Hirschgarten, in the west of Munich, is one of Europe's biggest beer gardens, with over 8,000 places to sit. It's a spectacular sight in summer: hundreds of benches as far as the eye can see, trees providing some shelter from the heat, and a vast number of people relaxing and enjoying the city's famous beers.
But while 8,000 is an impressive number, it's not as impressive as 15,000. That's how many people the Munich city council has switched from Windows to Linux over the last decade. Migrating workers of Germany's third-largest city was no easy task and there were plenty of hurdles along the way, but by and large the project has been a storming success.
We've been following the progress of LiMux (Linux in Munich) for years, and now that the project is effectively complete, we decided to visit the city and talk to the man in charge of it. Read on to discover how it all started, how Microsoft tried to torpedo it, and whether other cities in the world can follow Munich's lead...
Cast your mind back to 2001, and the state of Linux at the time. It was well established as a server OS and fairly well known among computing hobbyists, but still a small fish in the desktop pond. Gnome and KDE were still young whippersnappers, while hardware detection needed improvements and top-quality desktop applications were lacking in many areas.
So for an entire city council to even consider moving to a largely unknown platform was a major event. Still, it happened gradually, as Peter Hoffman, the project leader for LiMux, told us in his office:
"Back in 2001, a member of the Munich city council asked: are there any alternatives to using Microsoft software? And based on that question, we put out a tender for a study, which compared five platform options. One was purely Microsoft-based, one was Windows with OpenOffice, one was Linux with OpenOffice, and so forth."
As the study progressed, two main options emerged as choices for the council: remaining with a purely Microsoft solution, which would involve upgrading existing Windows NT and 2000 systems to XP; and moving to a purely Linux and open source alternative. "If you lay more emphasis on the monetary side, the pure Microsoft alternative would have won, or if you lay the emphasis on the strategic side, the open source alternative was better."
Doing the maths
That was interesting enough—that staying with Microsoft would have been cheaper. Given the cost of buying licences for Windows and Office, you'd think that sticking with Microsoft would've cost far more than switching to Linux. However, the calculations were based on a five-year period, so they mostly covered migration costs (staff, technical support, retraining users etc.) rather than operational costs (buying new hardware, licence fees and so forth). But how did the LiMux team determine that Linux was a better choice strategically?
"With the Linux alternative, we saw that it would be possible to implement the security guidelines we wanted to have. At the time there was a lot of discussion about Windows 2000 and the calling home functionality. If you asked Microsoft at that time, 'which one of your programs are calling home?' they said 'err, yeah, maybe some, or not.' So we didn't get a clear answer at that time, and we thought there would be a great advantage from a security perspective to using Linux."
One of the biggest aims of LiMux was to make the city more independent. Germany's major centre-left political party is the SPD, and its local Munich politicians backed the idea of the city council switching to Linux. They wanted to promote small and medium-sized companies in the area, giving them funding to improve the city's IT infrastructure, instead of sending the money overseas to a large American corporation. The SPD argued that moving to Linux would foster the local IT market, as the city would pay localcompanies to do the work.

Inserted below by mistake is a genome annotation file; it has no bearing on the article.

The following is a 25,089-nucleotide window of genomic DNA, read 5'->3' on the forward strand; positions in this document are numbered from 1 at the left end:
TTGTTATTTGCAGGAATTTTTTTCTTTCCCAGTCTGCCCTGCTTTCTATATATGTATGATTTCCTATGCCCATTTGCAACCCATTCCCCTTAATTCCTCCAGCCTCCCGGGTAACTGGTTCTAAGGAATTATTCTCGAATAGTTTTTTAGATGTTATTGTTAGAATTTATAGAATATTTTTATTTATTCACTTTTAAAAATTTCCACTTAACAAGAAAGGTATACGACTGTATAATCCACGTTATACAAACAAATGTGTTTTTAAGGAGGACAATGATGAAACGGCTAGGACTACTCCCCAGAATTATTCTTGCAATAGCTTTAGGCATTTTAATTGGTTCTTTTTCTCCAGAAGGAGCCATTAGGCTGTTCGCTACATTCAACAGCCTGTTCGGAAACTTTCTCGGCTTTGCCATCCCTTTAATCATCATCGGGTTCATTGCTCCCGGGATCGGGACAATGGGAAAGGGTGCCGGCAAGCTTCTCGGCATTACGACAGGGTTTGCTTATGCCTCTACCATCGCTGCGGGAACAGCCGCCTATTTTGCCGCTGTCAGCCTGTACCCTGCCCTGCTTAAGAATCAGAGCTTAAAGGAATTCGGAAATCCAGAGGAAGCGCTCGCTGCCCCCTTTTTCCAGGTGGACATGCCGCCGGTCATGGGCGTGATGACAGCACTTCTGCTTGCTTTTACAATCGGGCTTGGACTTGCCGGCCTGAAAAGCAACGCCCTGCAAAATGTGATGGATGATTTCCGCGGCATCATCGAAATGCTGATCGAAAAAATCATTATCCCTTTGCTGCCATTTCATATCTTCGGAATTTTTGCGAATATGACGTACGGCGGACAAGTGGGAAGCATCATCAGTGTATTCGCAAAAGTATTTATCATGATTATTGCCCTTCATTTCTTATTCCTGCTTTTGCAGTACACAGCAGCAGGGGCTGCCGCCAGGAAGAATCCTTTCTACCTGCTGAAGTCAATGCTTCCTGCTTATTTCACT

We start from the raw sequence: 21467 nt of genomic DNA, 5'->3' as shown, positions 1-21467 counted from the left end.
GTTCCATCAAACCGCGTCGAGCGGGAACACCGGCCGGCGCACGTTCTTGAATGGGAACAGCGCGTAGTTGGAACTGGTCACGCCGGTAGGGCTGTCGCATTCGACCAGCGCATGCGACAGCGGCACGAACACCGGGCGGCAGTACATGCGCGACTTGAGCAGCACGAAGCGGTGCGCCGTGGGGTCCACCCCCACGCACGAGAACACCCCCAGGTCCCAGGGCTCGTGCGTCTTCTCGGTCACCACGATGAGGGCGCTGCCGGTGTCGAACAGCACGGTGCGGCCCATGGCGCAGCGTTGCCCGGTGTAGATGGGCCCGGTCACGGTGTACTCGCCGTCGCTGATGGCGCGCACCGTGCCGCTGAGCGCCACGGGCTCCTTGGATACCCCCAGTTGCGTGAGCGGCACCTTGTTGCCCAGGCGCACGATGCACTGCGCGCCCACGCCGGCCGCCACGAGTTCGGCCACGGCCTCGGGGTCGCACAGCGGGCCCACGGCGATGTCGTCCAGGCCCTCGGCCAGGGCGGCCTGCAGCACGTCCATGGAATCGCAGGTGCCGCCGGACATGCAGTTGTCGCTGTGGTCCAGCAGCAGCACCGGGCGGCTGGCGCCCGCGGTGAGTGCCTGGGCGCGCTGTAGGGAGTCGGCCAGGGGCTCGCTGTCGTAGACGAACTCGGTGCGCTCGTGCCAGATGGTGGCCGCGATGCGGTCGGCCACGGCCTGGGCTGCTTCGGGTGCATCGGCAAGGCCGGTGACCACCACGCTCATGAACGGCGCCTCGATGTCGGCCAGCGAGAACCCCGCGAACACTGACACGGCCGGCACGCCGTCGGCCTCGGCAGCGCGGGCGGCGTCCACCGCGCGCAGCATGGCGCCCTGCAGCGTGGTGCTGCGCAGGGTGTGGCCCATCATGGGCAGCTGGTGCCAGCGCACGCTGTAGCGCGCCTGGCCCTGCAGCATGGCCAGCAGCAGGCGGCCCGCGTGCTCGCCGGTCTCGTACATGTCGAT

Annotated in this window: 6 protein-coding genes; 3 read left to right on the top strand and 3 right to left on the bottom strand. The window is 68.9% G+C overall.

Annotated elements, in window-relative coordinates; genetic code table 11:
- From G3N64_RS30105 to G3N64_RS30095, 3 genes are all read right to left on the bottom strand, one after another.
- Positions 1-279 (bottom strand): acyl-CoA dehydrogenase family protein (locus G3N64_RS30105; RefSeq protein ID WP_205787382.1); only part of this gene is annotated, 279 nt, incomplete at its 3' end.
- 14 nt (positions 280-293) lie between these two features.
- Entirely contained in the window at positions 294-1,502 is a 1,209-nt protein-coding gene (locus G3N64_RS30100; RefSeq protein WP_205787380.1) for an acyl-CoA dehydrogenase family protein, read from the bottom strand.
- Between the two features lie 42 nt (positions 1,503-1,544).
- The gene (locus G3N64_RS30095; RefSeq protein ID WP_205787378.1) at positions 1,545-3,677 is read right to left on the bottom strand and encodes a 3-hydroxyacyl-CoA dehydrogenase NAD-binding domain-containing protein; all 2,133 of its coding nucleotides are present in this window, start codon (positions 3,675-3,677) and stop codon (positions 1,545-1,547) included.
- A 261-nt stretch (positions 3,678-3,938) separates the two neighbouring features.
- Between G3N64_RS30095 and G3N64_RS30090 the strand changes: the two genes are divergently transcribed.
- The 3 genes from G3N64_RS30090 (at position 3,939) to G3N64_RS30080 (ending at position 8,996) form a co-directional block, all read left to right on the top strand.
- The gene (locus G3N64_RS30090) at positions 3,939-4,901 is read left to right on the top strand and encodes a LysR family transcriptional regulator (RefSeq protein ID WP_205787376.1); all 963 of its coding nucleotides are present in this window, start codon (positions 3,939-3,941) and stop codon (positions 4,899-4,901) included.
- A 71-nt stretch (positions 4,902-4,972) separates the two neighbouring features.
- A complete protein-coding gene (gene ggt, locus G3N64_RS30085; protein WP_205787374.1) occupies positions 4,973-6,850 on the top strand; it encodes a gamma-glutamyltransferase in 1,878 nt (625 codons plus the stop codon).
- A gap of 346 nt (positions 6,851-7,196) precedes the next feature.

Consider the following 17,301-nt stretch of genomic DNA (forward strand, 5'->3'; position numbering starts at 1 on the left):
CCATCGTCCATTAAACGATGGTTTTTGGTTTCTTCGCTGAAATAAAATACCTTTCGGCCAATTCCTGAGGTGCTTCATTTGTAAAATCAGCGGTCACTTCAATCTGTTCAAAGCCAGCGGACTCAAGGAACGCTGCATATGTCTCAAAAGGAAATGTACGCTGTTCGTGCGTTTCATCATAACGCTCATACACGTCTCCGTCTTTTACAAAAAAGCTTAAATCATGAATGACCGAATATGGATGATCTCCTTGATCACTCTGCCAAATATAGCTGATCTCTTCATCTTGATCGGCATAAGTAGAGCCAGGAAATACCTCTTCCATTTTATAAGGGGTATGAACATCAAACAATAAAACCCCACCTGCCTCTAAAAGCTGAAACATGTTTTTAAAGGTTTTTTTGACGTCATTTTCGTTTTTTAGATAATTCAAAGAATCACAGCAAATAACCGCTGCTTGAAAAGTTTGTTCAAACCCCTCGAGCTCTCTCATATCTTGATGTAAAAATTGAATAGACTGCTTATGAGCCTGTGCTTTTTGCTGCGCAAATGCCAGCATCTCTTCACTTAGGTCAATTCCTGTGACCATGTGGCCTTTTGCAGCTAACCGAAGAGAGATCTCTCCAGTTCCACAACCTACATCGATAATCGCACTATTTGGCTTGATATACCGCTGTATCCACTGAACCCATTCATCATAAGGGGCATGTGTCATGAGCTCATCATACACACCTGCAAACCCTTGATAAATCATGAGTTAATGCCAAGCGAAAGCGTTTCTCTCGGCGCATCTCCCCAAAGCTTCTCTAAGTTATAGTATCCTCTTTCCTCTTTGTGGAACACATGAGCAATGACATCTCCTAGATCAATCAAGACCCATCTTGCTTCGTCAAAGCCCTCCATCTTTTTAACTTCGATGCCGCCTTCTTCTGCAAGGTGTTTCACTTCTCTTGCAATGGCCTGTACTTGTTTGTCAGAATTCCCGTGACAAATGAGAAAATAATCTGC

Ballmer marches in
In May 2003, the city council was due to vote on whether to make the big switch to Linux. But Microsoft didn't stand still: Steve Ballmer, the infamously loud CEO, flew over to speak with Munich's mayor, Christian Ude. But this had an adverse effect, as Peter explains:
"Steve Ballmer tried to convince our mayor that it would be a bad decision to switch to open source, because it's not something an administration can rely on. But some members of the city council said: what are we, if one member of a big company simply comes here, and he thinks he can just switch our opinions?"
And it just got worse for Microsoft's boss. "Our mayor was preparing for a meeting with Steve Ballmer, and because English is not his native language, he asked his interpreter: 'What shall I say if I don't have the right words?' And the interpreter replied: 'Stay calm, think and say: What else can you offer?' Later on during the meeting, our mayor was quickly at the point where he had nothing to say to Ballmer, except for 'What else can you offer?' several times. Years later, he heard that Ballmer was deeply impressed by how hard he was in negotiations!"
Alea Jacta Est
So Steve Ballmer flew back to Microsoft HQ, the Munich city council voted, and it voted in favour of Linux. History had been made. GNU/Linux and Free Software users around the world were pleasantly surprised by the decision—especially as it had been made in Munich and Bavaria, one of the more conservative areas of Europe. Something big was going to happen, but it needed time to take root, as Peter explains:
"We could not to start the migration next day, but wanted to do a proof of concept first. In 2004, we started to take preliminary steps for the migration, and one of them was to put out a tender for a Linux-based solution. Ten companies approached us trying to sell their solutions, and a consortium of two small companies, Gonicus and Softcon, won the tender with a solution based on Debian."